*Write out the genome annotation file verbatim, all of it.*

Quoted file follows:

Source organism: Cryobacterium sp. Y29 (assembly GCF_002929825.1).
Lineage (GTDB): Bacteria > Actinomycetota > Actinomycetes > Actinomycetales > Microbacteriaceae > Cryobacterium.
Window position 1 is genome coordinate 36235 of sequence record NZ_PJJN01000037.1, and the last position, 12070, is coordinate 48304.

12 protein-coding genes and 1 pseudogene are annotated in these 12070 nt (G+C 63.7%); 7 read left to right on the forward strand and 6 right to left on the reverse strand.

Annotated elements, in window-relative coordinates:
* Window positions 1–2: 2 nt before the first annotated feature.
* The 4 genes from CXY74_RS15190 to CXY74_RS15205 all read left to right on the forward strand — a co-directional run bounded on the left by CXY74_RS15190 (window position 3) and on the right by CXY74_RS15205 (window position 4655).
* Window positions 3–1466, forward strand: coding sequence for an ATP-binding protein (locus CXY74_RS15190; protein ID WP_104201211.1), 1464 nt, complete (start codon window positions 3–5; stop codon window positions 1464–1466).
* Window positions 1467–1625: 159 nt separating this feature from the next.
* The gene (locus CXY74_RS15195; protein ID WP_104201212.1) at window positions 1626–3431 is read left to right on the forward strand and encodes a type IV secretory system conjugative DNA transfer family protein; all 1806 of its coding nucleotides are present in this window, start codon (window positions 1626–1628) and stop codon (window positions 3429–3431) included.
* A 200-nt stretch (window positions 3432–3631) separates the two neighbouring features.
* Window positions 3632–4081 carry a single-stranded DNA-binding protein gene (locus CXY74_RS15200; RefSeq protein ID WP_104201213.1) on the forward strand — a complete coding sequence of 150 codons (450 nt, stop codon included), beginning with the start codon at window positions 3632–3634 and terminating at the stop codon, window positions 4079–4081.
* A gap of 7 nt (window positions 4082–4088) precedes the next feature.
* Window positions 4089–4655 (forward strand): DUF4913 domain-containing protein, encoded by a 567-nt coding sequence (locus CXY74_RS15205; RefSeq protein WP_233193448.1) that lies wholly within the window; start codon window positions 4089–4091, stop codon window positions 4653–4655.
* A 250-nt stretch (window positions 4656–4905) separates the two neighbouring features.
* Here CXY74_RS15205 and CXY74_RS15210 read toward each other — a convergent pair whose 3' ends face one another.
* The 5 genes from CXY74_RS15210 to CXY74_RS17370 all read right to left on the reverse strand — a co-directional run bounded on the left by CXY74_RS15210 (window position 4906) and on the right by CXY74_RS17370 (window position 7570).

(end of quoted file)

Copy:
Source organism: Cryobacterium sp. Y29 (assembly GCF_002929825.1).
Lineage (GTDB): Bacteria > Actinomycetota > Actinomycetes > Actinomycetales > Microbacteriaceae > Cryobacterium.
Window position 1 is genome coordinate 36235 of sequence record NZ_PJJN01000037.1, and the last position, 12070, is coordinate 48304.

12 protein-coding genes and 1 pseudogene are annotated in these 12070 nt (G+C 63.7%); 7 read left to right on the forward strand and 6 right to left on the reverse strand.

Annotated elements, in window-relative coordinates:
* Window positions 1–2: 2 nt before the first annotated feature.
* The 4 genes from CXY74_RS15190 to CXY74_RS15205 all read left to right on the forward strand — a co-directional run bounded on the left by CXY74_RS15190 (window position 3) and on the right by CXY74_RS15205 (window position 4655).
* Window positions 3–1466, forward strand: coding sequence for an ATP-binding protein (locus CXY74_RS15190; protein ID WP_104201211.1), 1464 nt, complete (start codon window positions 3–5; stop codon window positions 1464–1466).
* Window positions 1467–1625: 159 nt separating this feature from the next.
* The gene (locus CXY74_RS15195; protein ID WP_104201212.1) at window positions 1626–3431 is read left to right on the forward strand and encodes a type IV secretory system conjugative DNA transfer family protein; all 1806 of its coding nucleotides are present in this window, start codon (window positions 1626–1628) and stop codon (window positions 3429–3431) included.
* A 200-nt stretch (window positions 3432–3631) separates the two neighbouring features.
* Window positions 3632–4081 carry a single-stranded DNA-binding protein gene (locus CXY74_RS15200; RefSeq protein ID WP_104201213.1) on the forward strand — a complete coding sequence of 150 codons (450 nt, stop codon included), beginning with the start codon at window positions 3632–3634 and terminating at the stop codon, window positions 4079–4081.
* A gap of 7 nt (window positions 4082–4088) precedes the next feature.
* Window positions 4089–4655 (forward strand): DUF4913 domain-containing protein, encoded by a 567-nt coding sequence (locus CXY74_RS15205; RefSeq protein WP_233193448.1) that lies wholly within the window; start codon window positions 4089–4091, stop codon window positions 4653–4655.
* A 250-nt stretch (window positions 4656–4905) separates the two neighbouring features.
* Here CXY74_RS15205 and CXY74_RS15210 read toward each other — a convergent pair whose 3' ends face one another.
* The 5 genes from CXY74_RS15210 to CXY74_RS17370 all read right to left on the reverse strand — a co-directional run bounded on the left by CXY74_RS15210 (window position 4906) and on the right by CXY74_RS17370 (window position 7570).